Iran's six-month temporary rollback of its nuclear activities agreed to in the recent deal has not begun and the start date has not yet been set, a spokesman for EU foreign policy chief Catherine Ashton told AFP on Wednesday.
"The actual date for the beginning of the six-month period of the first step has yet to be decided," the spokesman, Michael Mann, said.
"It will also depend on the outcome of technical discussions with Iran about the implementation arrangements that will take place soon," he added.
In a major breakthrough Sunday in Geneva, Iran agreed with the United States, China, Russia, Britain, France and Germany to freeze some its nuclear work in exchange for minor sanctions relief.
This six-month stop is meant to make it more difficult for Iran to develop a nuclear weapon and to build confidence while Tehran and the P5+1 hammer out a long-term accord.
One Western diplomat in Vienna, headquarters of the International Atomic Energy Agency (IAEA), said they expected the six months to begin in January and that the expert-level talks would "likely" take place next week.
"It is all understandably vague but my understanding is that the six months start in January," the diplomat told AFP on condition of anonymity.
"The experts are going to be talking next week about how you translate that document (Sunday's deal) into something which is more specific and practical.... The momentum behind this is really very strong. Everyone realizes we have a limited opportunity to get this right," said the diplomat.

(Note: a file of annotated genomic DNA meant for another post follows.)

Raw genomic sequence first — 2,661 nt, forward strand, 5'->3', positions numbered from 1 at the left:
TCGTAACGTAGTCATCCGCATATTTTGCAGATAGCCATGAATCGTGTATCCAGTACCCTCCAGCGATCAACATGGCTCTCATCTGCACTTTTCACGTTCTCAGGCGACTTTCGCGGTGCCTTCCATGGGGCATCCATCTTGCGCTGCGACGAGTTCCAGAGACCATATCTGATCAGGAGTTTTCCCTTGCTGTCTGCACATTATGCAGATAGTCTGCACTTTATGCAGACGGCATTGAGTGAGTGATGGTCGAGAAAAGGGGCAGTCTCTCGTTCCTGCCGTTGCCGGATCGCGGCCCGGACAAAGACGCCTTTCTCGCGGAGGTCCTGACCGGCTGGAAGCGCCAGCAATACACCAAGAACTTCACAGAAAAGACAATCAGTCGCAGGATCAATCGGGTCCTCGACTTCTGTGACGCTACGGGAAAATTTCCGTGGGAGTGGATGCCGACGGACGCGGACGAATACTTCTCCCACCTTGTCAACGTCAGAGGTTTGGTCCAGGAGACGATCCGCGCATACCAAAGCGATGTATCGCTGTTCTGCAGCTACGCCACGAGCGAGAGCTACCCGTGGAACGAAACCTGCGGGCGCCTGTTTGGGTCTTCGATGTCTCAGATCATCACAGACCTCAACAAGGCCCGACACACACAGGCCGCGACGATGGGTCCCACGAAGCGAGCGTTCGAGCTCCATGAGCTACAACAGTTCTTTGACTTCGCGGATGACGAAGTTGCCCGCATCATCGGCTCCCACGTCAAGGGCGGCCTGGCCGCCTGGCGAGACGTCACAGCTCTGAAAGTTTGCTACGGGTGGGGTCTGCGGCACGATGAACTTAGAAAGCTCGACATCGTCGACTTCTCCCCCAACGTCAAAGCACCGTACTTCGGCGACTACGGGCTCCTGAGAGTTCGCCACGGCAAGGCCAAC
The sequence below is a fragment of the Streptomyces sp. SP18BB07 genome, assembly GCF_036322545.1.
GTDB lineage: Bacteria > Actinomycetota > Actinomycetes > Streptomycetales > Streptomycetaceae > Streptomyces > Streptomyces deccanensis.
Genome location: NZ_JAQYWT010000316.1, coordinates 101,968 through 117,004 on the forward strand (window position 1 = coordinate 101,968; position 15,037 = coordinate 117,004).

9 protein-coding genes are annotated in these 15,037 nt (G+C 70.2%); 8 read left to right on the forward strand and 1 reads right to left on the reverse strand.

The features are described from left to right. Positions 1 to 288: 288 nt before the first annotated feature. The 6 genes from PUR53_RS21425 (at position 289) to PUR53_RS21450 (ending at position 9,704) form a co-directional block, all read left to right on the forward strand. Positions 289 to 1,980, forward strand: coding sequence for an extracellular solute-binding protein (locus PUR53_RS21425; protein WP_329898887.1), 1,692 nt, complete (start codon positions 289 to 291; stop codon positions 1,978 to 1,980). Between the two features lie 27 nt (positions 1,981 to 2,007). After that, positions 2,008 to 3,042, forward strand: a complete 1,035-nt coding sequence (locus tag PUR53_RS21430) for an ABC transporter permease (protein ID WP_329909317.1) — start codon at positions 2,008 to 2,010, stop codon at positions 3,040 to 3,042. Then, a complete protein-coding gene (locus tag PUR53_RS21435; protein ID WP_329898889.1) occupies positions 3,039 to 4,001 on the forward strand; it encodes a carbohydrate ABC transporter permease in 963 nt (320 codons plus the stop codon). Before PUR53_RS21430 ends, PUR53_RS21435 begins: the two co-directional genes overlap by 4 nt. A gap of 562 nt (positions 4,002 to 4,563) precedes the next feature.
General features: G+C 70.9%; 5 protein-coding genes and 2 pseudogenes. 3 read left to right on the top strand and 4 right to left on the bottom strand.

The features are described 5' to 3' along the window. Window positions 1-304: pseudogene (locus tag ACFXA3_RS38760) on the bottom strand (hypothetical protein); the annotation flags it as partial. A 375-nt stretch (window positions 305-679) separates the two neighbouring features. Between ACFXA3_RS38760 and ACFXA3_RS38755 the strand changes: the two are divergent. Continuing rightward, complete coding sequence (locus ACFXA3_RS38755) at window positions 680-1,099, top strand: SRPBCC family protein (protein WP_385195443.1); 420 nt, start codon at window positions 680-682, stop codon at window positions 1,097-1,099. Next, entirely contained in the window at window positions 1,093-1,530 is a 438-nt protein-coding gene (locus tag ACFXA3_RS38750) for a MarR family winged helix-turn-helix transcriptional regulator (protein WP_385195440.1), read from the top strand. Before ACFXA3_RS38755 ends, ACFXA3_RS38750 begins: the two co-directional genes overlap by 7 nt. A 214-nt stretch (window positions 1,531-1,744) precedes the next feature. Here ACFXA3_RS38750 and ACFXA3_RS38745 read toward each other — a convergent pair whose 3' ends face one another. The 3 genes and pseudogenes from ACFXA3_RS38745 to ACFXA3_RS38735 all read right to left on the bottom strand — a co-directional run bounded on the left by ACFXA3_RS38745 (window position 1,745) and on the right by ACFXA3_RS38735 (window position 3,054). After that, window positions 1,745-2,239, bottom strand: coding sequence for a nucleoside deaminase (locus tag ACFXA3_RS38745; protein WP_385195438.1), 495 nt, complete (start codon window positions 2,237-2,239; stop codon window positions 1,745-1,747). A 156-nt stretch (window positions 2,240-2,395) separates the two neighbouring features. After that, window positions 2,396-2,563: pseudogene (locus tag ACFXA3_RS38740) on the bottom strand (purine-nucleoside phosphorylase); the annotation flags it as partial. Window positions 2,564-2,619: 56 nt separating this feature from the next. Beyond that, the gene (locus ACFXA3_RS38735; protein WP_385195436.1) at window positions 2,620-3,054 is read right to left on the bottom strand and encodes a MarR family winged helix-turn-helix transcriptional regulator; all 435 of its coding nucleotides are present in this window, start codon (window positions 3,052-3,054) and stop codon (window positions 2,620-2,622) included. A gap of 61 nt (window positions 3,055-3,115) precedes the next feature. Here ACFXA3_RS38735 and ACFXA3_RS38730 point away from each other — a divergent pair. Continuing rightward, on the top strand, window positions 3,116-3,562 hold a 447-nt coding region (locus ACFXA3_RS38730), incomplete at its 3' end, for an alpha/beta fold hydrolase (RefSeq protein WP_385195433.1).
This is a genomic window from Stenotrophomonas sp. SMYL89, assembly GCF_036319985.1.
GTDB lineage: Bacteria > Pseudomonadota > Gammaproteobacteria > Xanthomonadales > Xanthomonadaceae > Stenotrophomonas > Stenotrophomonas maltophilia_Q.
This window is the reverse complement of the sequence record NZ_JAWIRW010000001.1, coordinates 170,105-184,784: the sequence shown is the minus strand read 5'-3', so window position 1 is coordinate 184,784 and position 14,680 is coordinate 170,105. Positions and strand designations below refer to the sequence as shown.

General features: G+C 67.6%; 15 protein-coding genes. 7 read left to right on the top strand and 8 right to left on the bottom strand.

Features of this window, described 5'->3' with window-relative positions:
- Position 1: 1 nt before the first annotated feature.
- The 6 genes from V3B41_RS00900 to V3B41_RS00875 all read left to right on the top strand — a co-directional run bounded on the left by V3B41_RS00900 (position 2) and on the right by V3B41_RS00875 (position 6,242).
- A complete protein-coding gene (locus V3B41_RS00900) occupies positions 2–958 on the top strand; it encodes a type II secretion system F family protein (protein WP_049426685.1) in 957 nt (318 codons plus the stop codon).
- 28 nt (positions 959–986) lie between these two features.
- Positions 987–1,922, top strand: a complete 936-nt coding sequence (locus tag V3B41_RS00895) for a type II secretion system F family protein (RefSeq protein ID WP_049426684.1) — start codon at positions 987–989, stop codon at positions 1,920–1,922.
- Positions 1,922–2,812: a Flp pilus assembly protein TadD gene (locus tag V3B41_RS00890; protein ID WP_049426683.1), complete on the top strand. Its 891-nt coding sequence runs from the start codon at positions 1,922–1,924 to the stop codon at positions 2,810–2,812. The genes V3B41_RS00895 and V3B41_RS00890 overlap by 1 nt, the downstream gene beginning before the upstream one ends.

The six powers, Iran and the IAEA are to create a Joint Commission to work out exact timing and how the IAEA will monitor Iran's compliance, reported AFP.
A second diplomat told the news agency that these technical and logistical details "need to be worked out in the coming days" but that a "specific timeframe for these meetings is still being determined."
A spokeswoman for the Iranian Foreign Ministry said Tuesday that a fact sheet on the deal on the While House website was inaccurate, and that the deal with western powers left Iran with more leeway on its nuclear program than the sheet had implied.
Israeli leaders have been critical of the deal, which they argue left Iran dangerously close to obtaining a nuclear weapon.
Meanwhile, Iran’s President Hassan Rouhani has been gloating over the agreement. On Tuesday, he wrote on Twitter that the Geneva deal was a “very positive first step” and said it “shook the foundations” of the international sanctions regime.
In a later television interview, he expressed satisfaction over his country’s deal with the west, which he said has left Israel diplomatically isolated.